Genome-wide association analysis (GWAS) results revealed a correlation between the HNF1α mutations and the potential risk of developing type 2 diabetes [32]. Insulin resistance is the crucial initiating factor in the development of metabolic diseases such as NAFLD and diabetes. To achieve its function, insulin must first bind to the insulin receptor on the cell surface and phosphorylate to activate IRS. The activated IRS continues to activate PI3K/AKT, which regulates glucose transport and glycogen synthesis. Our results show that HNF1α promotes phosphorylation with IRS-1 and AKT, i.e., HNF1α promotes activation of the insulin signaling pathway. The regulation of lipid metabolism by HNF1α is a potential cause of its close association with the development of metabolic diseases such as NAFLD and type 2 diabetes.

Previous studies have shown that inhibition of liver HNF1α not only increases lipid synthesis and excessive fat deposition but also promotes phosphorylation of STAT3 [31, 33]. Our results also confirmed that HNF1α promotes the expression of SOCS3, which is a STAT3 signaling pathway negative feedback regulator, and inhibits STAT3 phosphorylation. That is, HNF1α inhibits the activation of the STAT3 signaling pathway by promoting the expression of SOCS3. Mouse experiments have shown that liver-specific knockdown of STAT3 increases hepatic glucose production [34]. In insulin-resistant diabetic mice, overexpression of STAT3 not only increases plasma triglyceride and total cholesterol levels but also promotes transcription of lipid synthesis-related enzymes such as fatty acid synthase and acetyl-CoA carboxylase [35]. This indicated that STAT3 was involved in the regulation of hepatic glycolipid metabolism and in maintenance of hepatic glycolipid homeostasis.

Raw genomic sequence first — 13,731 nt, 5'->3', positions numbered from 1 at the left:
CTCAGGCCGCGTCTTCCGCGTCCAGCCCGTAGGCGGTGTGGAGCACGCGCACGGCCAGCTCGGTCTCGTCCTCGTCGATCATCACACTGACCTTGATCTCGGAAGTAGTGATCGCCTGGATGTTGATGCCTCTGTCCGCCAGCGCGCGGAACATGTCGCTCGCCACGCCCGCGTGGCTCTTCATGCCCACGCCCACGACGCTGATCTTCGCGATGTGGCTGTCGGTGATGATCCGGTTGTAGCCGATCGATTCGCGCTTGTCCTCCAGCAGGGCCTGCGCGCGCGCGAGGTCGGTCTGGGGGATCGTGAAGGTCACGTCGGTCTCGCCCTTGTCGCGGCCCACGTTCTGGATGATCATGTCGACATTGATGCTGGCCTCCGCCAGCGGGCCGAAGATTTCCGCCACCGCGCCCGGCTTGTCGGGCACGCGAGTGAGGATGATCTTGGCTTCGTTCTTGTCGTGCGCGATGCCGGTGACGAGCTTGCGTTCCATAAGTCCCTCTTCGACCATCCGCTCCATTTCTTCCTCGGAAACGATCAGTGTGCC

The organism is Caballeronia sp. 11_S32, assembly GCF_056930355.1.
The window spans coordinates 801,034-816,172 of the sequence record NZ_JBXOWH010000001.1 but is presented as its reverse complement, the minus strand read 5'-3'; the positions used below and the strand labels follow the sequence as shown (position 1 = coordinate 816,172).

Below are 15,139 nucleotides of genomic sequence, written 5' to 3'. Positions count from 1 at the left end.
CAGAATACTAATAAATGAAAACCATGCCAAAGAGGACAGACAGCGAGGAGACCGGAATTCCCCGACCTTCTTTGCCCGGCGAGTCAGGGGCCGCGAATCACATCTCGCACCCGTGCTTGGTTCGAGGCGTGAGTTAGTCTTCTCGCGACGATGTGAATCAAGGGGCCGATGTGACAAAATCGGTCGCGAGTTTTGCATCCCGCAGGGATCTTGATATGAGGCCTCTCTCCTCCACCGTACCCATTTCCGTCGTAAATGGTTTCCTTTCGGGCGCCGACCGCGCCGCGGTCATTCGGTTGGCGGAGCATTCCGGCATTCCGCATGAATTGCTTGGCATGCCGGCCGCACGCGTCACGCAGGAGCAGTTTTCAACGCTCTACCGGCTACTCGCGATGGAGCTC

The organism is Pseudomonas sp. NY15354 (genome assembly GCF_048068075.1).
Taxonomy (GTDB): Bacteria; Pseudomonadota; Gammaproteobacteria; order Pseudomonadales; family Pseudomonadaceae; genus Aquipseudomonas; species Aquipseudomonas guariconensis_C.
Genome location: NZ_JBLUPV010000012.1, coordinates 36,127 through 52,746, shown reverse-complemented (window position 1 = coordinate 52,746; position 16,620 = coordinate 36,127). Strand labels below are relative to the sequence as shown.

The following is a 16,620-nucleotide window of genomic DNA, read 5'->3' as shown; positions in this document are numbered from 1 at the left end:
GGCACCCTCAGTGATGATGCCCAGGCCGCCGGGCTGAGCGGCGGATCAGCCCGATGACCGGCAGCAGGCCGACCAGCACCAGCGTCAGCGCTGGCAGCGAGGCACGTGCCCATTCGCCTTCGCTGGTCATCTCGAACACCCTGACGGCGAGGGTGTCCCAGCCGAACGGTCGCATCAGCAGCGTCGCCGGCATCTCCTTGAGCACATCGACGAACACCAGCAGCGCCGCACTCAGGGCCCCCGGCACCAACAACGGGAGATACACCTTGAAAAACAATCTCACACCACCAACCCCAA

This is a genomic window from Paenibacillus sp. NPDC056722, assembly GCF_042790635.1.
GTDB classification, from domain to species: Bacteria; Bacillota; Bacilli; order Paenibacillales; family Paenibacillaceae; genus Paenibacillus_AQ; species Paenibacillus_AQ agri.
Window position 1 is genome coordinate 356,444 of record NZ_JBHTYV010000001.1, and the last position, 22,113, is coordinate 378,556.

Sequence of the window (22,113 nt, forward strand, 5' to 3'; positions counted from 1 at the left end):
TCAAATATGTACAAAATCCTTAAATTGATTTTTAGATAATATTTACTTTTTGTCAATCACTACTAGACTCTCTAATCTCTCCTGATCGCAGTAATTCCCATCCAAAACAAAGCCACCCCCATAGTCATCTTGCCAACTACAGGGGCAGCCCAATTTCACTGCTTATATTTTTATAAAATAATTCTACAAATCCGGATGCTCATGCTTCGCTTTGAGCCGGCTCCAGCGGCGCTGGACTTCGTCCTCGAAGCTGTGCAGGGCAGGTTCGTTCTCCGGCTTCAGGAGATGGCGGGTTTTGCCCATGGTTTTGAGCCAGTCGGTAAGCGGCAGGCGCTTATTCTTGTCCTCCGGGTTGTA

Our results indicated that HNF1α inhibits lipid anabolism, promotes lipolysis, and promotes the activation of the insulin signaling pathway. There is a close relationship between hepatic glucose metabolism and lipid metabolism, which share many common regulatory elements and metabolites. Combined with previous studies, we concluded that HNF1α achieved the above metabolic regulation through the STAT3 signaling pathway. To further confirm our inference, we used the STAT3 inhibitor NSC74859 after downregulating the HNF1α expression. The results showed that the STAT3 inhibitor NSC74859 can reverse the effect of HNF1α on glucose and lipid metabolism, supporting our inference.

5. Conclusions

In summary, HNF1α promotes the activation of insulin signaling pathways, encourages fat decomposition, and inhibits the metabolic regulation of lipid synthesis via negatively regulating the STAT3 signaling pathways. This result indicates that HNF1α is likely to prevent excessive deposition of hepatocyte fat by negatively regulating the STAT3 signaling pathway, thus forming a protective effect on NAFLD. This provides an effective strategy for the treatment of NAFLD, insulin resistance, and type 2 diabetes.

Data Availability

The data used to support the findings of this study are available from the corresponding author upon reasonable request.

Conflicts of Interest

The authors declare that there is no conflict of interest regarding the publication of this paper.

Acknowledgments

This study is supported by the general program from the Foundation of Shanghai Municipal Commission of Health and Family Planning (20124283), China, and Jiangsu University 2018 Clinical Medical Science and Technology Development Fund Project.

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Copyright © 2019 Jiaorong Tan et al. This is an open access article distributed under the Creative Commons Attribution License, which permits unrestricted use, distribution, and reproduction in any medium, provided the original work is properly cited.